I’m Right Here: Rudy Simone on Life as an “Aspergirl”

Rudy Simone in San Francisco

Rudy Simone in San Francisco

Rudy Simone is a writer, jazz singer, and stand-up comedian in San Francisco. She’s also a proud member of an often-misunderstood minority-within-a-minority: a woman on the autism spectrum — or as she prefers to call herself, an “Aspergirl.”

Unlike autistic author and animal-behavior expert Temple Grandin — whose life was the subject of an acclaimed HBO biopic starring Clare Danes — Simone wasn’t diagnosed until she was in her 40s. Diagnosis in mid-life is common for women with Asperger Syndrome. Often highly intelligent and articulate, they’re able to mask their social deficits while leveraging their ability to focus intensely into achievements in school and the workplace.

Simone had a relatively happy — if eccentric — childhood, but when she hit adolescence, the social tide seemed to turn against her, washing away most of her friends. Suddenly, her trusting exuberance and hyper-focus made her weird in the eyes of her peers, and a convenient target for bullying and abuse. One day, Simone’s chief tormentor at school brutally beat her in front of a cheering crowd of older kids. Humiliated, the 12-year-old Simone stopped singing and laughing in public.

These problems intensified as Simone got older. She abruptly walked out on jobs, apartments, friendships, and relationships when things didn’t work as planned. Sometimes the people that Simone left behind when she burned a bridge would tell her there was something “wrong” with her, but she could never put her finger on it. She didn’t feel wrong. Instead, she felt like the world was wrong — a place designed to make other people comfortable, but not her. (Spectrumites sometimes call this feeling “Wrong Planet syndrome.”)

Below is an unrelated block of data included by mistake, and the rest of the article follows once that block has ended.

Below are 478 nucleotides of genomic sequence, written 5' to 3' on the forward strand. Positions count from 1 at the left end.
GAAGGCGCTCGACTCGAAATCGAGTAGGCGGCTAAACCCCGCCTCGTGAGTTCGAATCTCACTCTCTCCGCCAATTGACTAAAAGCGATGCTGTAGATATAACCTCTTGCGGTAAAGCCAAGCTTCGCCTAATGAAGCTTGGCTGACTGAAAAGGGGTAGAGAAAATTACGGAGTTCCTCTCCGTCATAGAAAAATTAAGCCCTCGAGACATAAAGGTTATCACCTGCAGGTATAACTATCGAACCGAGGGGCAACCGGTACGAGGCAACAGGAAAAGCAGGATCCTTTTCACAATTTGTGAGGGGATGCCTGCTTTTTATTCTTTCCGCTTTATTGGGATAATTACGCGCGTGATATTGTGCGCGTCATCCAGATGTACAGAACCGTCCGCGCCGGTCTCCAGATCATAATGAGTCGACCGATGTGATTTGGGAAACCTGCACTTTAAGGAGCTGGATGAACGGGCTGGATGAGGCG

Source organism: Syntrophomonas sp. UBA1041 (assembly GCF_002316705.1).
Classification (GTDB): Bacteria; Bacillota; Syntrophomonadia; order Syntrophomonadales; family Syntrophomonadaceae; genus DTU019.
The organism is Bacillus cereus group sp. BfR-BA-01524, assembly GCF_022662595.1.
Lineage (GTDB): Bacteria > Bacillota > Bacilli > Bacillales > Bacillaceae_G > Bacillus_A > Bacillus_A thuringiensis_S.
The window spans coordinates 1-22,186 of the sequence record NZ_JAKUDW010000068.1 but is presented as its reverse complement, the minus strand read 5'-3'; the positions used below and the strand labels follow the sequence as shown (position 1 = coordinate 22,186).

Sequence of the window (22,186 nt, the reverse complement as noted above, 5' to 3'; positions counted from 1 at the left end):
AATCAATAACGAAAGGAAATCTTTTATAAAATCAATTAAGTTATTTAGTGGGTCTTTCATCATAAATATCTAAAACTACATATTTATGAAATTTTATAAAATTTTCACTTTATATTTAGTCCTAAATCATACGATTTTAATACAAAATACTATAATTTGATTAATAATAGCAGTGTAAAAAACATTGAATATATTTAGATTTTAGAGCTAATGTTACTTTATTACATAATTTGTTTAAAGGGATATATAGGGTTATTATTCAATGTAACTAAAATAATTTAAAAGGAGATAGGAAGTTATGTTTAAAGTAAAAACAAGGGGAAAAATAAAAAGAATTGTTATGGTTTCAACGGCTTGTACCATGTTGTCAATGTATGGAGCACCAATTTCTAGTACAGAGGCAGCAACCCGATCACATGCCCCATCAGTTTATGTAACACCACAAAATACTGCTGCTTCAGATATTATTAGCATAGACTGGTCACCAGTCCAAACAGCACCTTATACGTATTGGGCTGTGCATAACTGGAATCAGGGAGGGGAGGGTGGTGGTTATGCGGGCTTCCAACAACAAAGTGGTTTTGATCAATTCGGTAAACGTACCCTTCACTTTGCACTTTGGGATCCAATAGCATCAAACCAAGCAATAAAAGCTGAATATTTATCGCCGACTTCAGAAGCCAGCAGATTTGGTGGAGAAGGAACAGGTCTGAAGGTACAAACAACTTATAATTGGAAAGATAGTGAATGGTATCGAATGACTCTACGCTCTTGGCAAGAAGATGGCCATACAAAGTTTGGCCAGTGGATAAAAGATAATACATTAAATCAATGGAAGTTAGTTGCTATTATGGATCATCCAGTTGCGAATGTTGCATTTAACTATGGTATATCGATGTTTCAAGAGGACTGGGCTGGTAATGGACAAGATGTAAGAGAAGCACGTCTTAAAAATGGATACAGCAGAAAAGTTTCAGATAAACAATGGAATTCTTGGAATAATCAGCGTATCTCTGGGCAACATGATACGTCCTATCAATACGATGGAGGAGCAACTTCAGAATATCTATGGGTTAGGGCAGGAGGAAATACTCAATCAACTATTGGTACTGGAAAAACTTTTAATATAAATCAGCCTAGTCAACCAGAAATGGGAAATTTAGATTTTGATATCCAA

“We don’t know what our burden is until we’re diagnosed,” Simone writes in a moving and provocative new book, Aspergirls: Empowering Females with Asperger Syndrome, “but we can tell other people don’t seem to be carrying it.”

Aspergirls cover

"Aspergirls" by Rudy Simone

Aspergirls is partly a personal memoir and partly a book of advice and support for women on the spectrum and their parents and friends. Simone has asked a chorus of Aspie women to speak through its pages, and this personal testimony is deeply moving. Instead of the bulleted lists of traits and diagnostic criteria that fill many books on the subject, Aspergirls offers snapshots of autistic lives from the inside.

I am eccentric and well loved, I have a good sense of humor and am a good mimic. But I cannot feel connection with others that lasts over space and time. Many mistake my one-on-one “intensity” for some kind of special friendship “intimacy.” I operate at a depth most people do not. — Camilla

I nearly failed my nursing placement as people thought I was arrogant, argumentative, and egotistical. I was devastated to find I had offended them. — Kylli

I do remember the moment I realized I was no longer attractive. It gave me some relief, actually. — Widders

The taxi driver pulled into my street and asked “Where are you?” I answered from the back seat, “I’m right here.” — Hope

One of the reasons many women on the spectrum have to survive on the wrong planet for decades before getting a diagnosis is because all women are taught to minimize their eccentricities by mimicking and echoing their peers. (For similar reasons, many lesbians only realize that they’re gay in middle age.) Aspie guys can also be more confrontational than Aspergirls, and quicker to erupt in rage when their senses get overloaded, which brings their condition to the attention of parents and teachers. This may have as much to do with traditional gender roles as it does with the distinctive traits of men and women with autism.